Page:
How To Get Rid Of Bugs On African Violets? (Signs+Treatment)


African violets are charming houseplants, and they can brighten up any garden with their purple, pink, or white flowers. However, these plants are susceptible to many diseases and pest problems, and they make an excellent breeding choice for pests and diseases. 

So, in this article, we will discuss how to get rid of bugs on African violets?

To get rid of bugs on African violets, you need to follow these steps:

  1. Check the foliage and soil for pest infestation.
  2. Separate the plant from other healthy plants.
  3. Spray some neem oil over the plant.
  4. Shower the plant with lukewarm water.
  5. Use insecticidal soap and horticulture oil.
  6. If the problem persists, use chemical insecticides and pesticides.

The most common bugs that attack African violets are mealybugs, cyclamen mites, and thrips. Some bugs feed on the roots, while other feed on the foliage and flowers. A common pest infestation sign on African violets is spotted, speckled, or yellow leaves and flowers.

These pests can be avoided by following prevention measures and by taking appropriate corrective actions to cure them.

Always begin any control by checking the symptoms of infestation during the watering and grooming of violets.

This article will help you identify the different pests and the ways to protect your African violets from these bugs. 

Why do your African Violets have bugs?

Pests are attracted to African violets because of their fragrance and brightly colored petals.

The fuzzy, velvety texture and creamy white leaf edges appeal to the bugs. They like feeding on these plants, and they pierce the flower tissues and suck up plant fluids. 

What kind of bugs get on African violets?

African violets, like any other flowering plants, have pests and diseases.

If your violets are not doing well, they can be affected by one of the many types of insects known to affect these spices.

An African violet may attract many sap-sucking insects like Aphids, thrips, mealybugs, mites, scales, etc. 

How can you get rid of bugs on African violets?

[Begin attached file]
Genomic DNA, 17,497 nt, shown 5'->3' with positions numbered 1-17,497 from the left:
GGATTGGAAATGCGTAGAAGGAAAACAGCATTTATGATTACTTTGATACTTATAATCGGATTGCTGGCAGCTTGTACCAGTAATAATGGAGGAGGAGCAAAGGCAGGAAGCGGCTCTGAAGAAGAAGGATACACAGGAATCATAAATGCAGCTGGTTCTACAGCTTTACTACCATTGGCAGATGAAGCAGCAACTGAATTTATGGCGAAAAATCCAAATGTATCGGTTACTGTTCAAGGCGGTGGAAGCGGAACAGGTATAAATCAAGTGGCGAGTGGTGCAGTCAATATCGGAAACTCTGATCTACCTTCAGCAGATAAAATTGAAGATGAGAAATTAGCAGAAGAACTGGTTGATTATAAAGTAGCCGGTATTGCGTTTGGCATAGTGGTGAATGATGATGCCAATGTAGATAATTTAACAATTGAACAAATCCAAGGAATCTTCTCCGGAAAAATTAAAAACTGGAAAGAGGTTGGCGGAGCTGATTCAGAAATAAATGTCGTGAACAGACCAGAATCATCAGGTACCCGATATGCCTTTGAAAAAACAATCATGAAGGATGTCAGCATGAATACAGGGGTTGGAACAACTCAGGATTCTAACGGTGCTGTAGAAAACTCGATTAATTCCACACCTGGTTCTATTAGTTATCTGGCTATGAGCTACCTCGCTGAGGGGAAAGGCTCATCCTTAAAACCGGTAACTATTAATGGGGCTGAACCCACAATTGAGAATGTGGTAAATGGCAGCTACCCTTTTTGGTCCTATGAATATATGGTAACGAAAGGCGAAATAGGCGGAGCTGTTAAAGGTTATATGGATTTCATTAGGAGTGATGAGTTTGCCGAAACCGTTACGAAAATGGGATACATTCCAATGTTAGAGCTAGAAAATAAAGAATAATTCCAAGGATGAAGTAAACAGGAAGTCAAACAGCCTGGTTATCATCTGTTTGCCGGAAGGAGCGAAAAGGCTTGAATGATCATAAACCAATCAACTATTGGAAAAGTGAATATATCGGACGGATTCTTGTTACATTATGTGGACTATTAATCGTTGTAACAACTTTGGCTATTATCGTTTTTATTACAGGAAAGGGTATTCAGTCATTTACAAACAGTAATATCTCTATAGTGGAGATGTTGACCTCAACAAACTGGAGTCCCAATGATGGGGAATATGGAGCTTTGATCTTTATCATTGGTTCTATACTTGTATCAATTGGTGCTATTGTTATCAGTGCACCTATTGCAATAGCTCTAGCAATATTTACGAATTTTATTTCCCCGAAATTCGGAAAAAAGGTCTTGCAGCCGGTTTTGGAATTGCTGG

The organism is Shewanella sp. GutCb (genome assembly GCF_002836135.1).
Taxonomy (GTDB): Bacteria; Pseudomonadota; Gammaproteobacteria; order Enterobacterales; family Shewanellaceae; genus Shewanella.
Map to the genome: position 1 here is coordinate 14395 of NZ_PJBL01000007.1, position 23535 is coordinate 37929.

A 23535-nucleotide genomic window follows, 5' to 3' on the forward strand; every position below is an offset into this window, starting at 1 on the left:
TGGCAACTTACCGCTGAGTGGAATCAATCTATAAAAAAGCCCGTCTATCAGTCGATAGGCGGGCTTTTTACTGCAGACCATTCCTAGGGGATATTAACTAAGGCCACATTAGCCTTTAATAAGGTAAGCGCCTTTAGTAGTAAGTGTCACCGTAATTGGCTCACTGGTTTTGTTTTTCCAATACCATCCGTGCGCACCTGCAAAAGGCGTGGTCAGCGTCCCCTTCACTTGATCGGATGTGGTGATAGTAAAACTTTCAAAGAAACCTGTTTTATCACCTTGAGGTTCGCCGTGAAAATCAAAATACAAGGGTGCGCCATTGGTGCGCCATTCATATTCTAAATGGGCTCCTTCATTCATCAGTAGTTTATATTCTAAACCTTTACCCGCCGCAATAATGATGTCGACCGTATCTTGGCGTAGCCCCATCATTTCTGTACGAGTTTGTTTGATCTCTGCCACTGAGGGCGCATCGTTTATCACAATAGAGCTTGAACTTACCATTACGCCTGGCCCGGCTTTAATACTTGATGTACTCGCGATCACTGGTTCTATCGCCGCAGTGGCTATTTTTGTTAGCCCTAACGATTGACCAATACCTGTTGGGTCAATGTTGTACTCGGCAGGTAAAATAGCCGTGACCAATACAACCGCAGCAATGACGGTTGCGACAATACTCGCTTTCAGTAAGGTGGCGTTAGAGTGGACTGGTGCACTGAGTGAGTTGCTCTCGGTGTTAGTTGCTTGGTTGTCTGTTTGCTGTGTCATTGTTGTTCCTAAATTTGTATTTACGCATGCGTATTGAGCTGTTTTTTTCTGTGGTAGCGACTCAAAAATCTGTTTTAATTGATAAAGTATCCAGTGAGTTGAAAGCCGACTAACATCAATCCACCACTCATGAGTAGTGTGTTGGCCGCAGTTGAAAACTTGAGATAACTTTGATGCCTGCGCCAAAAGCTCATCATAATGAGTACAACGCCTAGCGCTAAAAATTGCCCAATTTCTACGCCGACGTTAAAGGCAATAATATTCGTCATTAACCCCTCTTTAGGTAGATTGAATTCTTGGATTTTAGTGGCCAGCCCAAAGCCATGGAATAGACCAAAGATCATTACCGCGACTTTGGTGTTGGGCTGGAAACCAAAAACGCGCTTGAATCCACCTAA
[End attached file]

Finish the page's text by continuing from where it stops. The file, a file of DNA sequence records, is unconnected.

African violets undergo problems due to different pest problems. This article will discuss the pest type, symptoms, and the corrective measures against them. 

The primary pests you will notice are:

Aphids

Aphids Identification

Aphids are small, soft-bodied insects that suck juices from plant sap, distorting new growth. These bugs are light green, dark green, brown, or black, hiding under small and young leaves. 

They pierce leaves with their needle-like mouthparts and cause visible damage, such as creating small spots or patches in leaf surfaces and also viruses to the plants. 

Signs:

  • African violets develop pale, curled, wilted leaves and deformed flowers.
  • These bugs produce honeydew that makes the lower stems and leaves sticky.
  • Black mold can be seen on the leaves, and they feed on honeydew.

How to remove aphids?

Aphid control on African violets is relatively easy, and it’s always better to use non-chemical methods first. For that, you should take warm water and a few drops of insecticidal soap to remove them. 

Handpicking is problematic since these insects are tiny, but you can wipe the insects with a cotton swab by dipping in rubbing alcohol. Alternatively, you can use different organic insecticides like pyrethrins, deltamethrin, and cyfluthrin. 

Broad mite

Broad mites feed on the leaves of African violets. They attack older and outer leaves of African violets.

They are not visible due to their tiny size. Young broad mites are colorless, and the adults are dark green.

Signs:

  • The leaves of violets become brittle and turn yellowish, and the edges of leaves curl.
  • The leaves get damaged.

How to remove broad mites?

You can control broad mites by removing the outer portion of leaves. You can use natural organic methods to treat your plant. 

Try garlic sprays and insecticidal soaps. You can give hot water treatment to young plantlets. For that, you need to insert the plant in a bucket of water at 110 °F for 12-20 minutes. You must closely control the temperature. 

Mites are generally hard to control with chemical treatment because their short life span makes them likely to develop resistance. For chemical treatment, use products containing abamectin and spiromesifen. 


Looking for gardening supplies? We have tested 100's of products before recommending them to you guys. Check out our best pick below:


Cyclamen mites

Cyclamen mites are tiny creatures that cause significant damage to African violets.

They mainly affect those plants that are growing in areas of high humidity. You are likely to see the damage these insects do before you see the signs of insects or eggs. 

This mite also injects chemicals that harm the leaves and the plant.

Signs:

  • The crown of African violets becomes brown or yellow and dehydrate.